The same recycled algorithm questions, some puzzles peppered in and a disproportionate amount of emphasis on your performance in the interview.
Many argue that tech hiring is broken
But that’s not really what you’re worried about right now, is it? With about 2 months before campus placements, a standardized, stale hiring process is the EASIEST TO GAME. Your questionable CGPA, your lack of internships, meagre projects — all have a very little bearing on your selection. Let’s get down it.
This is going to play a very large factor in most product company interviews. Amazon, Microsoft, Directi, Flipkart et al are guilty of asking the same questions over and over again. Two months is just enough time to cover the important topics.
InterviewBit is your bible here. It’s split into categories and guides you on what topics to do when. The average time per question feature is a good indicator of how good you currently are. You will find more specific guidance on the InterviewBit platform directly. It’s the only coding platform I used for my entire preparation.
- Solve one question per topic box and move on initially. If you have more time, do some more trees, graphs and linked list based questions.
- Unless you have prior experience in C++, prefer Java. Most companies are Java shops and you will get a few brownie points here.
- Code every question yourself. Don’t just look at the answers and move on. This will take A LOT OF TIME. Being panicky and tense is going to make you worse. Initially, don’t set yourself mental deadlines to finish a question.
- It’s normal for some questions to take 2 hours or more.
- Don’t use multiple competitive coding platforms. Stick to one so that you are more likely to cover all kinds of questions.
Assuming you are a rank novice to competitive coding, expect at least 45 of your 60 days to be fully devoted to this. Get most of these days in early as it’s harder to spend quality time on coding when you are nervous.
Data structures, Algorithms, Operating Systems, Databases, Networking. Very little math related theory. Find college lecture slides and revise from there; that will be enough. You can skim through these topics at your own pace. Do not spend more than a few hours on each topic. Take about 3–4 full days in total for this.
Step 1: Skim lecture slides.
Step 2: Google ‘indiabix *topic* questions’ and quickly solve some MCQs.
Step 3: Don’t worry about memory-based questions. Focus on concepts.
When recruiters ask you this, they are trying to see if you really enjoy programming. Make sure your face lights up when you talk about that app you built and what you were trying to solve using it. Expect to field some questions on why you chose a particular technology stack and why you designed it in a particular way.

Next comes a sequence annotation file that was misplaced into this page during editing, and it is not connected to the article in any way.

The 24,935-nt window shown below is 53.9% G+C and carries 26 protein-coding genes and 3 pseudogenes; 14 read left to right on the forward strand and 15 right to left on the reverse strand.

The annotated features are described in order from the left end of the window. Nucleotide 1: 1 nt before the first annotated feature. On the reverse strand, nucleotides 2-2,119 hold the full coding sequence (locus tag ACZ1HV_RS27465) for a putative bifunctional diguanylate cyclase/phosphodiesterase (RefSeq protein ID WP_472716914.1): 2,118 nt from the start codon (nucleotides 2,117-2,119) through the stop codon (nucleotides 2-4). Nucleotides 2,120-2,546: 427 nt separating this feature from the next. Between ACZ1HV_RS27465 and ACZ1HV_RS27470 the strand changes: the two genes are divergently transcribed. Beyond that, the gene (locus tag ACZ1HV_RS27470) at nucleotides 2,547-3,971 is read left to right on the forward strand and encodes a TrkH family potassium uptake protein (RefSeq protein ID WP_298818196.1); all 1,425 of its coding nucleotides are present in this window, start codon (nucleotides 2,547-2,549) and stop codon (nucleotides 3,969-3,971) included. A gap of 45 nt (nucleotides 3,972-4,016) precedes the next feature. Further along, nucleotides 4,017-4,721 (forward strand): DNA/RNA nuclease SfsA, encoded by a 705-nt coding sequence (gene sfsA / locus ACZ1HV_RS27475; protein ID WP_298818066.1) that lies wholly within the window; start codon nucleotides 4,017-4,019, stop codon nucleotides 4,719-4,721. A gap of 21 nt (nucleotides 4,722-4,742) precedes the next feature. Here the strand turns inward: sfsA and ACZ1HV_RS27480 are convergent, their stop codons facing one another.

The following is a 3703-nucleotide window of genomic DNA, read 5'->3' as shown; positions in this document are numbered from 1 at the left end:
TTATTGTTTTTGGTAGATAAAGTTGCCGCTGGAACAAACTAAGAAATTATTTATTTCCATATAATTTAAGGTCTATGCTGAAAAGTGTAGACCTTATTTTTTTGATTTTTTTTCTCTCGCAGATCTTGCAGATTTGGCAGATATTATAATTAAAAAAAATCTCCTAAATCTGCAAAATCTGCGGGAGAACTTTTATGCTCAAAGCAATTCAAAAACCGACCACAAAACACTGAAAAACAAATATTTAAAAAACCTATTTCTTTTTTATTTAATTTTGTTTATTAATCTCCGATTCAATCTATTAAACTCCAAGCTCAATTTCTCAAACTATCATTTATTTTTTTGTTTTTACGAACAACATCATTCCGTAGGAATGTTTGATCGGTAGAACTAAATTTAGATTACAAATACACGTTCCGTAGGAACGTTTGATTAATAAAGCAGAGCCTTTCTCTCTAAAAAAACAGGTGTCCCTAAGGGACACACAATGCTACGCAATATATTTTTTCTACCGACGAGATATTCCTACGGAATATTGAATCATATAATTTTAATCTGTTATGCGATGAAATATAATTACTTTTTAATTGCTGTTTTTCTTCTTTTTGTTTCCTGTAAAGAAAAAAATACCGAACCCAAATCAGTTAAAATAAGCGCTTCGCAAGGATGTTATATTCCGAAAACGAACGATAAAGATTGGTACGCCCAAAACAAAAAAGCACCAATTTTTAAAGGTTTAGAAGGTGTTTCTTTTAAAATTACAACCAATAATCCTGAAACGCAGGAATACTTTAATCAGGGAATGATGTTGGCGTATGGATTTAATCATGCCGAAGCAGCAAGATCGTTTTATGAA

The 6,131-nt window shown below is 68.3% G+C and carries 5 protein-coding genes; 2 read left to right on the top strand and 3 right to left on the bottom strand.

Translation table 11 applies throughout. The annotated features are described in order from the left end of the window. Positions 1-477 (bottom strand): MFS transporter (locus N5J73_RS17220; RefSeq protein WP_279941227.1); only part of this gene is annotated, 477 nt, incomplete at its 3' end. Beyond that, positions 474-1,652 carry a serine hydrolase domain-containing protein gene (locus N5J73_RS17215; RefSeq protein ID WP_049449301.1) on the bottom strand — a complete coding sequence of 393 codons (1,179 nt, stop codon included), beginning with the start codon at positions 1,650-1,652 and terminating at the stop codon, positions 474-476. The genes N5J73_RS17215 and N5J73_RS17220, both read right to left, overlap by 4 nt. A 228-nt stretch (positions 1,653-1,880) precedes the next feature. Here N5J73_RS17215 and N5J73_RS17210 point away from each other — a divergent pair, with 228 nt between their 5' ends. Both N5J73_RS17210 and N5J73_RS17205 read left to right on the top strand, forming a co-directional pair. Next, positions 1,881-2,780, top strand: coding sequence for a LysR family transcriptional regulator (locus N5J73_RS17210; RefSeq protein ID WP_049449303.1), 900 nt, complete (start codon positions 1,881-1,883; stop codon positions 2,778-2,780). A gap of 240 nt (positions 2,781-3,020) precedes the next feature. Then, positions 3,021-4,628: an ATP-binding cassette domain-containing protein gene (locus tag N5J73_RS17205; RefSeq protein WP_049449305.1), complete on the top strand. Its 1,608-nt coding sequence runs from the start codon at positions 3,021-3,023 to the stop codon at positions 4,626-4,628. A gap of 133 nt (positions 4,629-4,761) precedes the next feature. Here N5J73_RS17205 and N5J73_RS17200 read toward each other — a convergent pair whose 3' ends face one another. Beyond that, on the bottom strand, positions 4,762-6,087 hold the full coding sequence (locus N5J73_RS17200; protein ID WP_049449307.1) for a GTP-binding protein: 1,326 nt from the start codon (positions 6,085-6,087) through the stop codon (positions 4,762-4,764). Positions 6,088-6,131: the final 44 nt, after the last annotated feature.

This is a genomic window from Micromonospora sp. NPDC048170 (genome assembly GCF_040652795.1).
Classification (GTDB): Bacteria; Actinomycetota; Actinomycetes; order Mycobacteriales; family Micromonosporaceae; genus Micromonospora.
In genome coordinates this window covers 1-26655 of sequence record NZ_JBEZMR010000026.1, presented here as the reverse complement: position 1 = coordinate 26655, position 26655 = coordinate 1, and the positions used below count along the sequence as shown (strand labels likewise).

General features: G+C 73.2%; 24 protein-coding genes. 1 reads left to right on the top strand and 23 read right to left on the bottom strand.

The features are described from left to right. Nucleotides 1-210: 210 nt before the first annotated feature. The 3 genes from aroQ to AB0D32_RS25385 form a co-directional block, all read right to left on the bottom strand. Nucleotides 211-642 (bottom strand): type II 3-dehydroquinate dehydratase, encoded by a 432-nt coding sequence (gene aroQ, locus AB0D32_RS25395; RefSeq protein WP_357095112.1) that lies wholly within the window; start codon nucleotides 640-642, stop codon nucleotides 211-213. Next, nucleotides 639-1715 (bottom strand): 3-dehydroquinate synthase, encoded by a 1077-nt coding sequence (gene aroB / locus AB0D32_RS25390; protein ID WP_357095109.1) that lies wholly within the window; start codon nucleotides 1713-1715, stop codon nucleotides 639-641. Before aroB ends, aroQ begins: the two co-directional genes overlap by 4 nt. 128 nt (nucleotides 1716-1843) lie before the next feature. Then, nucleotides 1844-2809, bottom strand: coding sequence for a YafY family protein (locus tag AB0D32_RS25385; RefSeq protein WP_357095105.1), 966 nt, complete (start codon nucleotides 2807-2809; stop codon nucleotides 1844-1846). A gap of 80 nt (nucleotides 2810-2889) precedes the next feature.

If you have a CS degree you would have done college assignments (PPL, Compilers, Computer Graphics) you can pass them off as projects. PS-1 projects can be added here too.
If you don’t have a CS degree and have minimal projects, emphasize that you are self-driven and can learn new things on your own. That you have cleared the preliminary rounds without a teacher. A friend of mine said exactly this at a PayPal personal interview (and it worked!).
That’s a whole article in itself. For now, just keep it as something to do in the last few days. You will probably be too jumpy to spend hours on coding questions that late anyway.
Last few days
Practice mock interviews with friends or in front of a mirror. Rehearse out loud your introduction, two pet projects and common questions. And always do a quick (~10 minutes) review of a company before you sit for its personal interviews!
Word of advice
Drop absolutely everything and work your hardest for placements. There is a lot of variance in the quality of companies. A job offer in the domain of your choice is well worth the effort put into it. You should be able to put in at least 6 hours each day.
I made the mistake of not taking placements seriously enough. When you miss being a part of a data engineering team because of a standard DP question, you’re going to get pretty mad at yourself. Try not to let that happen.
Most people say they got lucky on their interview day. No matter how good you are, cracking 4–5 interviews straight is pretty damn hard. Just hang in there and don’t let your confidence drop just because you messed up a few interviews.
- What language should I use?
Java and C++ are both solid choices. Most companies use a lot of Java so they might be a little happier with someone proficient in it. Also, you are quite likely to be using Java at work so you might as well get good at it now. Competitive coders prefer C++ so you will find most algorithm solutions in C++. It is a little less verbose too.
Pick either C++ or Java depending on what you are already comfortable with.
C does not have an STL, making it a pretty bad choice.
Some companies do not allow Ruby or Python.
- What is STL?